It’s no secret that the bulk of my client base are Doctors. Some are specialists, some are General Practitioners, some are independent, and others from large clinics. Some of them are old-school, and keep paper records; many have opted for completely paperless EMR systems. But what they all have in common is diligent documentation.
It may seem to the casual observer that doctors enjoy forcing their patients to wait. It may seem that they are in no hurry to see the next patient. After all, they’re doctors — at one time all but revered as gods. But behind the curtain, what happens is actually in the patients’ best interest.
Doctors take on a lot of liability by entering the medical profession. They often literally hold patients’ lives in their hands. This is why they have insurance. But of course insurance isn’t enough. Any driver knows that you don’t crash into cars with abandon, knowing that your insurance will foot the bill. The aim is to avoid any insurance issues altogether.
The medical profession, much like the IT industry relies on information, and that it be up to date. So after any appointment with a patient, doctors spend time making notes. Sometimes these are just rough notes to jog their memory later, other times they will speak into a transcription machine to record their notes for later, and in some cases, the doctors will opt for a speech recognition program to directly transcribe the notes from their voice to the computer screen.
However they do it, the result is the same: information recorded for reference. And there you have it. Documentation. It’s not sexy, but it’s vital to care, both for people and for technology.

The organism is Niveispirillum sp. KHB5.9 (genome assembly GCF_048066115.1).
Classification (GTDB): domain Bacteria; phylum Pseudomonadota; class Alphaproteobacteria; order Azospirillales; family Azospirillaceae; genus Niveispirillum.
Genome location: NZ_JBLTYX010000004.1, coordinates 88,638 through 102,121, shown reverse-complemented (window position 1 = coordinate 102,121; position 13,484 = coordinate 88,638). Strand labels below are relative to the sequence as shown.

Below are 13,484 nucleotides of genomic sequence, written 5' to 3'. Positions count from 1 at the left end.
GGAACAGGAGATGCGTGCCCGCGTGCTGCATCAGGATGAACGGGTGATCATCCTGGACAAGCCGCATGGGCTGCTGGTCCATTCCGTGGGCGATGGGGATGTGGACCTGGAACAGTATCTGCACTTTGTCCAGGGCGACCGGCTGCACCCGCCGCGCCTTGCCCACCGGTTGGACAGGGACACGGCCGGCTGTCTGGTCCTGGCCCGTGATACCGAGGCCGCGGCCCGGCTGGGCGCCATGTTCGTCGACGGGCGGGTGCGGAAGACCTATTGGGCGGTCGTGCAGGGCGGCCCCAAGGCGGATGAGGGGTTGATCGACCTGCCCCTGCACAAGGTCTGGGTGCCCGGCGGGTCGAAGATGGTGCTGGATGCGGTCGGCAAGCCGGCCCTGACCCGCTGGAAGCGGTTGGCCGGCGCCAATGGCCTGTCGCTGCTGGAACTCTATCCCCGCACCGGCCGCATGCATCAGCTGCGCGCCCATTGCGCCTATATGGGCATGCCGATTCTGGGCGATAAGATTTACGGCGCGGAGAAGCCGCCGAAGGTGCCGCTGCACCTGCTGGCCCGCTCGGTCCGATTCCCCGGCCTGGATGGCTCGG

Doctors do it because lives are at stake. Being that I service the systems that the doctors rely on for patient care, I do the same thing for much the same reasons. I can’t be expected to remember an issue that occurred 18 months ago in any great detail, but provided I made adequate notes of my work at that time, I can refer to them later and immediately grasp what the issue was without wasting time investigating all over again. IT documentation at it’s finest.
After every day, I spend a couple of hours documenting all the issues I encountered in that day. Wireless network configurations, passwords, IP addresses, anything that my clients or I may need for reference later gets documented. I take the information from my little notebook and transcribe it to my records management system. If the client’s infrastructure is large or complex enough to warrant it, I’ll sometimes write a booklet listing all the components and configurations of their IT systems — a booklet that I actively keep up to date and resubmit to the client for their records once or twice a year.
I don’t even want to get into the nightmares I’ve experienced by starting with a new client who has no IT documentation. It’s a long and drawn out process collecting all the information from scratch. Vendor contact information, account numbers, warranty expirations, configurations — the list of information captured is extensive. It’s common for even a small client to have a 20-page IT documentation record, when completed.
All of this adds accountability and a quality to our work at McLean IT. From this information we can derive when a service was performed, why it was needed, and who performed it. Information that is invaluable when you discover you need it.